Immunogenicity from reduced dose influenza vaccine, administered via intradermal injection, was not significantly different from the standard-dose intramuscular injection across all age groups, according to a meta-analysis published in JAMA Network Open. The findings suggested that low-dose intradermal influenza vaccine might be an effective alternative to standard intramuscular dose and could inform policy in case of shortages.
In this systematic review and meta-analysis of 30 studies published from 2010 until June 5, 2020, a team of investigators compared the immunogenicity and safety of influenza vaccine at different intradermal vaccine doses (3, 6, 7.5, 9, and 15 µg) with a standard intramuscular dose (15 µg) for each of the H1N1, H3N2, and B strains. Outcomes included seroconversion, seroprotection, geometric mean titer (GMT), and adverse events that were stratified by dose.
Of the studies included, 29 were randomized clinical trials that comprised of 13,759 total participants, and 1 was a cohort study comprised of 164,021 participants.
Across all the viral strains, there was no statistical difference in seroconversion rates between the 3-μg, 6-μg, 7.5-μg, and 9-μg intradermal doses compared with standard intramuscular dose. However, seroconversion rate was significantly higher with the 15-μg intradermal dose compared with the intramuscular dose for the H1N1 strain (rate ratio [RR], 1.10; 95% CI, 1.01%-1.20%) and the B strain (RR, 1.40; 95% CI, 1.13%-1.73%).
Seroprotection rates for the 9-μg and 15-μg intradermal doses were not statistically significant compared with the standard intramuscular dose for all 3 strains, aside from the 15-μg intradermal dose being statistically higher for the H1N1 strain (RR, 1.05; 95% CI, 1.01%-1.09%).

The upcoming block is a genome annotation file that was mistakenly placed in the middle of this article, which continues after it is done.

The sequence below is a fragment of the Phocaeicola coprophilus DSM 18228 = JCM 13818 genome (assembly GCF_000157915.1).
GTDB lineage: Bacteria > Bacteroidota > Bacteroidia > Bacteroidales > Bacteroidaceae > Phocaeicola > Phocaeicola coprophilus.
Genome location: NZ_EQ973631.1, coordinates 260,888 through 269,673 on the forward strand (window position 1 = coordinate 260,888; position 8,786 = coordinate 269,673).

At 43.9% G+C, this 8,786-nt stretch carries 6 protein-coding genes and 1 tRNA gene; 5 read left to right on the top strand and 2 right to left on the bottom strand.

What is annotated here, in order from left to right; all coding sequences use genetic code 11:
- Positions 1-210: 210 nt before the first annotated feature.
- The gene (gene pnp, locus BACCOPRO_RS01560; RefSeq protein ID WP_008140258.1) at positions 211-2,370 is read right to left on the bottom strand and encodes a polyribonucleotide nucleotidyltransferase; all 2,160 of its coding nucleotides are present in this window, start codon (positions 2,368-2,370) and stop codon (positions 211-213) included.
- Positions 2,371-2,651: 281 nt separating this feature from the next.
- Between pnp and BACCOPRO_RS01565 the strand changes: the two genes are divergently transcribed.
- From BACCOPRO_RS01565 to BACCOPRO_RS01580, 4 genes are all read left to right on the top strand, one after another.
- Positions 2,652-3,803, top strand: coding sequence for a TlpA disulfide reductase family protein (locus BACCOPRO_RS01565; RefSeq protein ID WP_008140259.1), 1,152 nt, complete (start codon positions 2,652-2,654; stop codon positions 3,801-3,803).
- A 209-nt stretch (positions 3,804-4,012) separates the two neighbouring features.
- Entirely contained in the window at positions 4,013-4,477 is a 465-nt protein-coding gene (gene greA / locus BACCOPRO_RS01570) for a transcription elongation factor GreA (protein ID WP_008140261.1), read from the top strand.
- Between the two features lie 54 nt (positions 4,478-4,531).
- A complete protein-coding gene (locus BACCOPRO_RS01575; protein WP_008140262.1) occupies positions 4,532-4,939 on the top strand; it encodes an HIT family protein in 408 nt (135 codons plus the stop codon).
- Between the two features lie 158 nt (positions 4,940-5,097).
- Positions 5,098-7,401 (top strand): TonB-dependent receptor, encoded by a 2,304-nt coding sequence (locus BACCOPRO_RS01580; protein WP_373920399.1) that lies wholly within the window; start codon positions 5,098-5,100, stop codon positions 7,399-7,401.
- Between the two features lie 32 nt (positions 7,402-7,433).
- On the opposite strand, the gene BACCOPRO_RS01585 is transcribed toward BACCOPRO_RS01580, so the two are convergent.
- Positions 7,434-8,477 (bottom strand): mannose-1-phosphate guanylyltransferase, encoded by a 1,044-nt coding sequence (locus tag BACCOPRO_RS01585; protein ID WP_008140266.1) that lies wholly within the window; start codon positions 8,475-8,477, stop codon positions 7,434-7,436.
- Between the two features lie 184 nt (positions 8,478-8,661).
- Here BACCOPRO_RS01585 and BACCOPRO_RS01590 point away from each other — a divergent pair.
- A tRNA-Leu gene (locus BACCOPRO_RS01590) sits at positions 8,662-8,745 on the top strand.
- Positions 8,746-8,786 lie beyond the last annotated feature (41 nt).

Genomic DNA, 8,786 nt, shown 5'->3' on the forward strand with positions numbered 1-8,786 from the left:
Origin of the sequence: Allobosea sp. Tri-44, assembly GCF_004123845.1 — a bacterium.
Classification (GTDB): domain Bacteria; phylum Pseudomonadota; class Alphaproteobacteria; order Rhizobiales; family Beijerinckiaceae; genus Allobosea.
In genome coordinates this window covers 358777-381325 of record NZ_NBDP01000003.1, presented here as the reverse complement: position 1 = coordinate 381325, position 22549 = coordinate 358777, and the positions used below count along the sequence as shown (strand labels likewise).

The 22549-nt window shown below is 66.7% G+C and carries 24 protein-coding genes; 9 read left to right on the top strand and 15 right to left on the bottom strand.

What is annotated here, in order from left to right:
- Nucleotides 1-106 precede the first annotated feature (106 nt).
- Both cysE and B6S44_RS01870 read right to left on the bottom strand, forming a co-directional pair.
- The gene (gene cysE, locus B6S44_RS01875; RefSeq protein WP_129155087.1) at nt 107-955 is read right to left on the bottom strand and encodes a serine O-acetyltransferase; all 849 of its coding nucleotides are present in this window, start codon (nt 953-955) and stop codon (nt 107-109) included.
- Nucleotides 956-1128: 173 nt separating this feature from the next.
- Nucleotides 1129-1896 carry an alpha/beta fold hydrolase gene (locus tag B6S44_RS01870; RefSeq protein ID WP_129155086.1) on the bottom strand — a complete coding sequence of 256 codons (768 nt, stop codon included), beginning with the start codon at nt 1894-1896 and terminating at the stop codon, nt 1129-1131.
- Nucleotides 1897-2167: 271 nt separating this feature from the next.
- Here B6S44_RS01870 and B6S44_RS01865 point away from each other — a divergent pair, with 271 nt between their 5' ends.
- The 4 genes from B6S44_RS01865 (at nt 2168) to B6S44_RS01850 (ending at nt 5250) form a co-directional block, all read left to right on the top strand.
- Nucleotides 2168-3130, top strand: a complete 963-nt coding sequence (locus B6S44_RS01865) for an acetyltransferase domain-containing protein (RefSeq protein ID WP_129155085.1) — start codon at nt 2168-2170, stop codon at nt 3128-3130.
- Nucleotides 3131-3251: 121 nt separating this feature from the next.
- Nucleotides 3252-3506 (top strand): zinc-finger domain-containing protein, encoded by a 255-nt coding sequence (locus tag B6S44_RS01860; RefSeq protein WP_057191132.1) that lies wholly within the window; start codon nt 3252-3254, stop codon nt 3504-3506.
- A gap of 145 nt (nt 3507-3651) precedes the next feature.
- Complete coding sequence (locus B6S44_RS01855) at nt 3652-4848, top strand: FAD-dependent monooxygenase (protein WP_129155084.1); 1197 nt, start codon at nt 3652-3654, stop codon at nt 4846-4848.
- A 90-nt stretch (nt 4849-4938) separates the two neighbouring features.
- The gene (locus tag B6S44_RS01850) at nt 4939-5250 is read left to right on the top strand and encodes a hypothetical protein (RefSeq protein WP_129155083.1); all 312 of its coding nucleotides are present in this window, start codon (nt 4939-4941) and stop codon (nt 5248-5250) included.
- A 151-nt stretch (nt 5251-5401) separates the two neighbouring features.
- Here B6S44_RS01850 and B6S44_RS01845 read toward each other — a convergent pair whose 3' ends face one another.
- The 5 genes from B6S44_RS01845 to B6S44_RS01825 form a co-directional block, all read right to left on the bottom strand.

GMTs were not statistically significant for the 3-μg and 6-μg intradermal dose vs intramuscular dose for the 3 strains, with the exception of a significant decrease for H1N1 with the 6-μg dose (RR, 0.88; 95% CI, 0.85%-0.90%). When comparing 9-μg intradermal dose with the intramuscular dose, GMT was only significant for the H3N2 strain (RR, 1.08; 95% CI, 1.05%-1.12%). When each of the 15-μg doses were compared, there was no difference in GMTs for the H1N1 and H3N2 strains, but GMT was higher for the B strain (RR, 1.21; 95%CI, 1.11%-1.32%).
Rates of erythema and swelling were higher across the different intradermal vaccine doses. Compared with the intramuscular dose, only the 9-μg intradermal dose was associated with greater risk of fever and chills.
A subgroup analysis that included adults aged 60 years and older showed no difference in seroconversion, seroprotection, and GMT between the 9-μg intradermal dose and the intramuscular dose for each of the 3 strains. When comparing each of the 15-μg doses, seroprotection was similar for the 3 strains, however, seroconversion and GMT was higher with the intradermal dose for the B strain.
Key limitation of this meta-analysis was the high heterogeneity among the included studies, which persisted even after stratification by age group.
“The 15-μg intradermal vaccine showed significantly better immunogenicity for some of the outcomes and strains, suggesting that the immunological response may be dose-related,” noted the investigators. “It will be important to determine if this dose-sparing finding holds true across age groups and for newer vaccines, particularly when recent high-dose formulations have demonstrated improved immunogenicity in older adults in whom immune responses have historically struggled,” they concluded.
Egunsola O, Clement F, Taplin J, et al. Immunogenicity and safety of reduced-dose intradermal vs intramuscular influenza vaccines: a systematic review and meta-analysis. JAMA Netw Open. 2021;4(2):e2035693. doi:10.1001/jamanetworkopen.2020.35693